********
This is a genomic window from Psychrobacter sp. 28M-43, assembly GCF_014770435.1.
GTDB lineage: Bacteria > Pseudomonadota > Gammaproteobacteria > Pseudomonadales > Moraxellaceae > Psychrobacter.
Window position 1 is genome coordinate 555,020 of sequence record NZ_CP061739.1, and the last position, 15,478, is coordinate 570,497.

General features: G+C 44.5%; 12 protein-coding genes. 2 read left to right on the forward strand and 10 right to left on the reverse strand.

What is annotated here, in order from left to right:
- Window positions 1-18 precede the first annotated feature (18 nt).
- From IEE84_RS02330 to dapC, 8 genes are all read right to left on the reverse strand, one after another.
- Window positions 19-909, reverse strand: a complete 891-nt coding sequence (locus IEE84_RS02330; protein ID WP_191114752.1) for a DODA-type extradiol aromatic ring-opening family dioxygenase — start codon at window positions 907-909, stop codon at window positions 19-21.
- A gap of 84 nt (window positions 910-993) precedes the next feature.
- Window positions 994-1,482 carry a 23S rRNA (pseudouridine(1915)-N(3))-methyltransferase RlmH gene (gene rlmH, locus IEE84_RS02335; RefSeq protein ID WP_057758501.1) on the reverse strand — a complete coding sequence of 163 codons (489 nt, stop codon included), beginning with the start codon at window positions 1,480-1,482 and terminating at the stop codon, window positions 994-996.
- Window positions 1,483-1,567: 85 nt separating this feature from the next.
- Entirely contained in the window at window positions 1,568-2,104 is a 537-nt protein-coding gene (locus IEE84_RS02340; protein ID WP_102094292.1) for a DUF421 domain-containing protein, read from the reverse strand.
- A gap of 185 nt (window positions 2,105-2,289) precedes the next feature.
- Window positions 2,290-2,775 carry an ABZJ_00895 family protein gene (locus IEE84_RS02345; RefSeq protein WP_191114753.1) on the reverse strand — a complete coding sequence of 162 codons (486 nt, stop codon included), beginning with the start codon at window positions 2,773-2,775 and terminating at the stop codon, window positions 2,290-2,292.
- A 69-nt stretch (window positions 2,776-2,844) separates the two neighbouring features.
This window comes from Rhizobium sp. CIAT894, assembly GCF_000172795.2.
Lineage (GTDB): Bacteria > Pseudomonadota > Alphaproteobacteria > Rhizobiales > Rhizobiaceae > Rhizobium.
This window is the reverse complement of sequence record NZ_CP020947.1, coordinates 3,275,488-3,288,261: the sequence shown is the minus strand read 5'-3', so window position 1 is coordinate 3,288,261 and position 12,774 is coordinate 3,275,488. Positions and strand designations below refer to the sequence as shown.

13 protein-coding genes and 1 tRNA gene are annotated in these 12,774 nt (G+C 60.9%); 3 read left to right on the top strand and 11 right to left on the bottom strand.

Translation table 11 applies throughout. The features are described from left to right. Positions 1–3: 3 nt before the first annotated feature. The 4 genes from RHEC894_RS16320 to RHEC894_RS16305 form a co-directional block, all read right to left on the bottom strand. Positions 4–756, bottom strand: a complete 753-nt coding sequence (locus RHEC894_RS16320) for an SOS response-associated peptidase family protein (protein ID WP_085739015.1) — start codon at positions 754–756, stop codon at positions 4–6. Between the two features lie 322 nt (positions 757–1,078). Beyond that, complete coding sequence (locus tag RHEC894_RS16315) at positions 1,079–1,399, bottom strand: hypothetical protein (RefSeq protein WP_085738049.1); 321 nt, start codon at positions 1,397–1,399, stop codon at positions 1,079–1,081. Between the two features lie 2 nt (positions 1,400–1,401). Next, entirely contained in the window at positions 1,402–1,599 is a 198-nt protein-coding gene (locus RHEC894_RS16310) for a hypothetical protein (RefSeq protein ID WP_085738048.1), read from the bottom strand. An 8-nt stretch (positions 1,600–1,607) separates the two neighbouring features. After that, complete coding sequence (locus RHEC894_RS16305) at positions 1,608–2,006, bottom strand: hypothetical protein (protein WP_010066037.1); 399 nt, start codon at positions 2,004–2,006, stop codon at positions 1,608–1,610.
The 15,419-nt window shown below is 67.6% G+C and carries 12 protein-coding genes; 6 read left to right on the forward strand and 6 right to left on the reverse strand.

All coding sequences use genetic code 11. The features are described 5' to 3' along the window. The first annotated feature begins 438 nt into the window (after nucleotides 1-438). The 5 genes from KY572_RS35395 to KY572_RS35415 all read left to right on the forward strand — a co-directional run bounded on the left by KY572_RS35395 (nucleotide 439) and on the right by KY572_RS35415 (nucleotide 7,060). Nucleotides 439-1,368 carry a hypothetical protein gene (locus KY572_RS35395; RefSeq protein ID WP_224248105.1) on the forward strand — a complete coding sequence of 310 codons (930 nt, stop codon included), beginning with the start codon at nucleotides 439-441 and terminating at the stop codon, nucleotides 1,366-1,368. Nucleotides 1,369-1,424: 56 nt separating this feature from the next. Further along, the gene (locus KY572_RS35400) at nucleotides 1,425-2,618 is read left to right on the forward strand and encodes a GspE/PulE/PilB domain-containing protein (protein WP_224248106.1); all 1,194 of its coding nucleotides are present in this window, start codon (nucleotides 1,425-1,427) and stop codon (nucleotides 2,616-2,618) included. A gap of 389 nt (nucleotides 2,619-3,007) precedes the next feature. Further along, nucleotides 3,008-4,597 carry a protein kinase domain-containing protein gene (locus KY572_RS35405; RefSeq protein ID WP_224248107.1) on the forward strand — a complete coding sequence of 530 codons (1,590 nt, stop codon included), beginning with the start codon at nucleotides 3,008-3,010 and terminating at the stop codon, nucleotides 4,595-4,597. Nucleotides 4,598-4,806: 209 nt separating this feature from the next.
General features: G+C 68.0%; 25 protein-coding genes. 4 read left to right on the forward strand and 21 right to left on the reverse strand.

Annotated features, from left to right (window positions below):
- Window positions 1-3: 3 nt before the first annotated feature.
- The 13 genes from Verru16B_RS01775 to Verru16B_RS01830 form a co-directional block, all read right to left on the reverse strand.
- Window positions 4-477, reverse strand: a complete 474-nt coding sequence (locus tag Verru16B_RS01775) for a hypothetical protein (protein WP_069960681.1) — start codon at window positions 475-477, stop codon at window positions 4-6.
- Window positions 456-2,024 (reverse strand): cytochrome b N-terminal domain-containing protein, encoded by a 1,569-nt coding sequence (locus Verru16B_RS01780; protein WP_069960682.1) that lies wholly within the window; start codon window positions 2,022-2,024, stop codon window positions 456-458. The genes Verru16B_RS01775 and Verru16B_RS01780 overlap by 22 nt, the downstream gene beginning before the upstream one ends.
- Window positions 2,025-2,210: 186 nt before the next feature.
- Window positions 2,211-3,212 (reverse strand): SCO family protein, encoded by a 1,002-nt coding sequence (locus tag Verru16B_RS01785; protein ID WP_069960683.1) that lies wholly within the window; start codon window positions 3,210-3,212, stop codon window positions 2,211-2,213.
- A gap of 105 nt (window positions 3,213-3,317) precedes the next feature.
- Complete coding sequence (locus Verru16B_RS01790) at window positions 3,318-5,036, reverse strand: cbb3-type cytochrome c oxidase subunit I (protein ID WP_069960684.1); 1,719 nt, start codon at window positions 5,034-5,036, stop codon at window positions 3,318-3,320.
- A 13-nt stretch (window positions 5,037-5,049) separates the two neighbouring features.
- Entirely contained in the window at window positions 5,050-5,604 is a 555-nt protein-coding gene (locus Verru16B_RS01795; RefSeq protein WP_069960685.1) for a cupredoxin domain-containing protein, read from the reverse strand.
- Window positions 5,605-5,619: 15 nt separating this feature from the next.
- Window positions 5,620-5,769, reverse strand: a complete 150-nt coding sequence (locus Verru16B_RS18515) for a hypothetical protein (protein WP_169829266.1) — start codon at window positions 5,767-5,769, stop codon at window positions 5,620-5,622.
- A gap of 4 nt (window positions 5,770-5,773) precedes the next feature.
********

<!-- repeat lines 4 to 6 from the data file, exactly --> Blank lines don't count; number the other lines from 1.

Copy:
General features: G+C 44.5%; 12 protein-coding genes. 2 read left to right on the forward strand and 10 right to left on the reverse strand.

What is annotated here, in order from left to right:
- Window positions 1-18 precede the first annotated feature (18 nt).